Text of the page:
Burning of fossil fuels raises chemicals into the air that react on earth’s surfaces.
Under the circumstances, this previously unknown chemistry could account for up to 40 parts per billion of ozone – nearly half of California’s legal limit on outdoor air pollution.
Ozone can cause coughing, throat irritation, chest pain and shortness of breath. Exposure to it has been linked to asthma, bronchitis, cardiopulmonary problems and premature death.
“Realistically, this phenomenon probably accounts for much less than 40 parts per billion, but our results show it could be significant. We should be monitoring it and incorporating it into atmospheric models,” said Barbara Finlayson-Pitts, Distinguished Professor of Chemistry and lead author of the study. “We still don’t really understand important elements of the atmosphere’s chemistry.”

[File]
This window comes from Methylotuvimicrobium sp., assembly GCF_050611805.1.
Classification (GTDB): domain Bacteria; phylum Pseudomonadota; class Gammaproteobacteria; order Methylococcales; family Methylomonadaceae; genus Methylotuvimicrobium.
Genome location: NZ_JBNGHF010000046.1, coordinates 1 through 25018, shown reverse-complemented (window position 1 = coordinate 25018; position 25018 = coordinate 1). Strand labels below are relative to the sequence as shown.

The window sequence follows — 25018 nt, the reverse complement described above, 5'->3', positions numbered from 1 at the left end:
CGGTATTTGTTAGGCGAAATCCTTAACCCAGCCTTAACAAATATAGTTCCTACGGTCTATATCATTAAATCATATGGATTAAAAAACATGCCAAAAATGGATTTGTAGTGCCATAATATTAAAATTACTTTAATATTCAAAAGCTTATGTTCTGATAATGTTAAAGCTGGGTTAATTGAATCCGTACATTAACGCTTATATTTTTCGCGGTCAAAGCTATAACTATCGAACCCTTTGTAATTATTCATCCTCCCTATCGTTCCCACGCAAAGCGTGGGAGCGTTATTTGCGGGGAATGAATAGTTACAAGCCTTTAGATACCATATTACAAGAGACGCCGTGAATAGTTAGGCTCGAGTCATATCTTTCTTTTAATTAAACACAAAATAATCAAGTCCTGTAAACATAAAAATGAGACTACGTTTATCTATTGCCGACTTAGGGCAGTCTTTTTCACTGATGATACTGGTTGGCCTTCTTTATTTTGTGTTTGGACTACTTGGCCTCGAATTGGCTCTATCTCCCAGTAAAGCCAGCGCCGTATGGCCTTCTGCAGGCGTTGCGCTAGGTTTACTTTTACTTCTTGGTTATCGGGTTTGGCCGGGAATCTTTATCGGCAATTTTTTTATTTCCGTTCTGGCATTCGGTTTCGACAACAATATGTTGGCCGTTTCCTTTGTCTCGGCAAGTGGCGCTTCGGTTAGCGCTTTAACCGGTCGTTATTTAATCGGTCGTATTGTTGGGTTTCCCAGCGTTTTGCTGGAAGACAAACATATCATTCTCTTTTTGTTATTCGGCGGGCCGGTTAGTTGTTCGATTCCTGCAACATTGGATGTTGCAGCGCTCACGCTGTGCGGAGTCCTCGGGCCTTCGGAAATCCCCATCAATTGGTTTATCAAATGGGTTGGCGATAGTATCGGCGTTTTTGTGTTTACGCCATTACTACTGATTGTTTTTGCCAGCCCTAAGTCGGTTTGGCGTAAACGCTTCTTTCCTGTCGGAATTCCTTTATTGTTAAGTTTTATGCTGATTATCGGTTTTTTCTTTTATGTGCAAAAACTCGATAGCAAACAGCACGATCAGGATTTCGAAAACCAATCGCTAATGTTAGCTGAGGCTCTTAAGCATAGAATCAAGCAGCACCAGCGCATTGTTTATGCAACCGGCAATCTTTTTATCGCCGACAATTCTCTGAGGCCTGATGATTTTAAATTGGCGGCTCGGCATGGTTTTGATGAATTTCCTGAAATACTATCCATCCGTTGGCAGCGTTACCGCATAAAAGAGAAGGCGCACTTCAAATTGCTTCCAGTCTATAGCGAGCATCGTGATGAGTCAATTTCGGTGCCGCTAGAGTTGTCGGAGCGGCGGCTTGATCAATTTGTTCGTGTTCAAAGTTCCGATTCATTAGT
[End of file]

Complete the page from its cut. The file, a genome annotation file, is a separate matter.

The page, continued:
UCI scientists explained; when nitrogen oxides combine with hydrochloric acid from airborne sea salt on buildings, roads and other particles in the air, highly reactive chlorine atoms are created that speed up smog formation.
The study was undertaken by scientists involved with AirUCI, an Environmental Molecular Sciences Institute funded by the National Science Foundation. UCI’s Jonathan Raff conducted experiments; Bosiljka Njegic and Benny Gerber made theoretical predictions; and Wayne Chang and Donald Dabdub did the modeling. Mark Gordon of Iowa State University also helped with theory.
Source: Science Daily